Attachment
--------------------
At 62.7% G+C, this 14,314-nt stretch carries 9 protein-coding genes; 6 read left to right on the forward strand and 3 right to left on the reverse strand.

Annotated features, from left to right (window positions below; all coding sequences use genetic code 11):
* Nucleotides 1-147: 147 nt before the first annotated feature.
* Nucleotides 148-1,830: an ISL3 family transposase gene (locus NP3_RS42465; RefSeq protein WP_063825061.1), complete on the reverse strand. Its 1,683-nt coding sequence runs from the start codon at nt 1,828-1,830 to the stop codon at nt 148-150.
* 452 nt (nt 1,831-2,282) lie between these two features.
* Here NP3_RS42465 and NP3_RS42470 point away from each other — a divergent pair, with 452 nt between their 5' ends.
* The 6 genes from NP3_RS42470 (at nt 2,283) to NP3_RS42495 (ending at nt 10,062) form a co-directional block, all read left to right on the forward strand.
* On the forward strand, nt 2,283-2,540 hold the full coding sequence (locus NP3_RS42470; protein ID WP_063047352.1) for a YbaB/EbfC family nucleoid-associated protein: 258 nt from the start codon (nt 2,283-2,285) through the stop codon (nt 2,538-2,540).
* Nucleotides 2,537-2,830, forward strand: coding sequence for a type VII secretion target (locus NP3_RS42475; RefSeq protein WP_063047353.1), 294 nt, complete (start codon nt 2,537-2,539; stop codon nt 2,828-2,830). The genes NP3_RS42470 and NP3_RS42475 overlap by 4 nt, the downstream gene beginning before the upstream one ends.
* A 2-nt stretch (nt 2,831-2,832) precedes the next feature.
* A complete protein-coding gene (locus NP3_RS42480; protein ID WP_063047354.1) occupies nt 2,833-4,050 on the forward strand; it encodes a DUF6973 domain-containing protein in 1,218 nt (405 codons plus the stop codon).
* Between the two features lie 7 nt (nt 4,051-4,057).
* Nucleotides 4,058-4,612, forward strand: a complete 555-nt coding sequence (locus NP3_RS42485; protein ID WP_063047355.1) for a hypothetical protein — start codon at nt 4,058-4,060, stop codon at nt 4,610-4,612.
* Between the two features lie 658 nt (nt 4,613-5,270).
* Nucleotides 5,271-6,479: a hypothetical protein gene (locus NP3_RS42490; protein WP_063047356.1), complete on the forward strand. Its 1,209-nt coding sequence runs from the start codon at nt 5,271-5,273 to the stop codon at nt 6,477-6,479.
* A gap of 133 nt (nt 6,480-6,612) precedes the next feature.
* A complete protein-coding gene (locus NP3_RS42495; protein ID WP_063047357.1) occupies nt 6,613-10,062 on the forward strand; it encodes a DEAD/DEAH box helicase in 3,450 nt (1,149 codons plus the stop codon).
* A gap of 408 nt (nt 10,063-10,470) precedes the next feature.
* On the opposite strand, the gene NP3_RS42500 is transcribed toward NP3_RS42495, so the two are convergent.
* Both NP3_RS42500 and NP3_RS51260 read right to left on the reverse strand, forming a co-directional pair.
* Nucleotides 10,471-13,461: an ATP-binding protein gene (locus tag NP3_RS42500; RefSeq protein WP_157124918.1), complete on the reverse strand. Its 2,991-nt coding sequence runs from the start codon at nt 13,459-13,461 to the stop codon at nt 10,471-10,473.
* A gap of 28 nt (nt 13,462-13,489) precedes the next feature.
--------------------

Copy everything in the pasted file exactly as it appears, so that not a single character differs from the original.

At 62.7% G+C, this 14,314-nt stretch carries 9 protein-coding genes; 6 read left to right on the forward strand and 3 right to left on the reverse strand.

Annotated features, from left to right (window positions below; all coding sequences use genetic code 11):
* Nucleotides 1-147: 147 nt before the first annotated feature.
* Nucleotides 148-1,830: an ISL3 family transposase gene (locus NP3_RS42465; RefSeq protein WP_063825061.1), complete on the reverse strand. Its 1,683-nt coding sequence runs from the start codon at nt 1,828-1,830 to the stop codon at nt 148-150.
* 452 nt (nt 1,831-2,282) lie between these two features.
* Here NP3_RS42465 and NP3_RS42470 point away from each other — a divergent pair, with 452 nt between their 5' ends.
* The 6 genes from NP3_RS42470 (at nt 2,283) to NP3_RS42495 (ending at nt 10,062) form a co-directional block, all read left to right on the forward strand.
* On the forward strand, nt 2,283-2,540 hold the full coding sequence (locus NP3_RS42470; protein ID WP_063047352.1) for a YbaB/EbfC family nucleoid-associated protein: 258 nt from the start codon (nt 2,283-2,285) through the stop codon (nt 2,538-2,540).
* Nucleotides 2,537-2,830, forward strand: coding sequence for a type VII secretion target (locus NP3_RS42475; RefSeq protein WP_063047353.1), 294 nt, complete (start codon nt 2,537-2,539; stop codon nt 2,828-2,830). The genes NP3_RS42470 and NP3_RS42475 overlap by 4 nt, the downstream gene beginning before the upstream one ends.
* A 2-nt stretch (nt 2,831-2,832) precedes the next feature.
* A complete protein-coding gene (locus NP3_RS42480; protein ID WP_063047354.1) occupies nt 2,833-4,050 on the forward strand; it encodes a DUF6973 domain-containing protein in 1,218 nt (405 codons plus the stop codon).
* Between the two features lie 7 nt (nt 4,051-4,057).
* Nucleotides 4,058-4,612, forward strand: a complete 555-nt coding sequence (locus NP3_RS42485; protein ID WP_063047355.1) for a hypothetical protein — start codon at nt 4,058-4,060, stop codon at nt 4,610-4,612.
* Between the two features lie 658 nt (nt 4,613-5,270).
* Nucleotides 5,271-6,479: a hypothetical protein gene (locus NP3_RS42490; protein WP_063047356.1), complete on the forward strand. Its 1,209-nt coding sequence runs from the start codon at nt 5,271-5,273 to the stop codon at nt 6,477-6,479.
* A gap of 133 nt (nt 6,480-6,612) precedes the next feature.
* A complete protein-coding gene (locus NP3_RS42495; protein ID WP_063047357.1) occupies nt 6,613-10,062 on the forward strand; it encodes a DEAD/DEAH box helicase in 3,450 nt (1,149 codons plus the stop codon).
* A gap of 408 nt (nt 10,063-10,470) precedes the next feature.
* On the opposite strand, the gene NP3_RS42500 is transcribed toward NP3_RS42495, so the two are convergent.
* Both NP3_RS42500 and NP3_RS51260 read right to left on the reverse strand, forming a co-directional pair.
* Nucleotides 10,471-13,461: an ATP-binding protein gene (locus tag NP3_RS42500; RefSeq protein WP_157124918.1), complete on the reverse strand. Its 2,991-nt coding sequence runs from the start codon at nt 13,459-13,461 to the stop codon at nt 10,471-10,473.
* A gap of 28 nt (nt 13,462-13,489) precedes the next feature.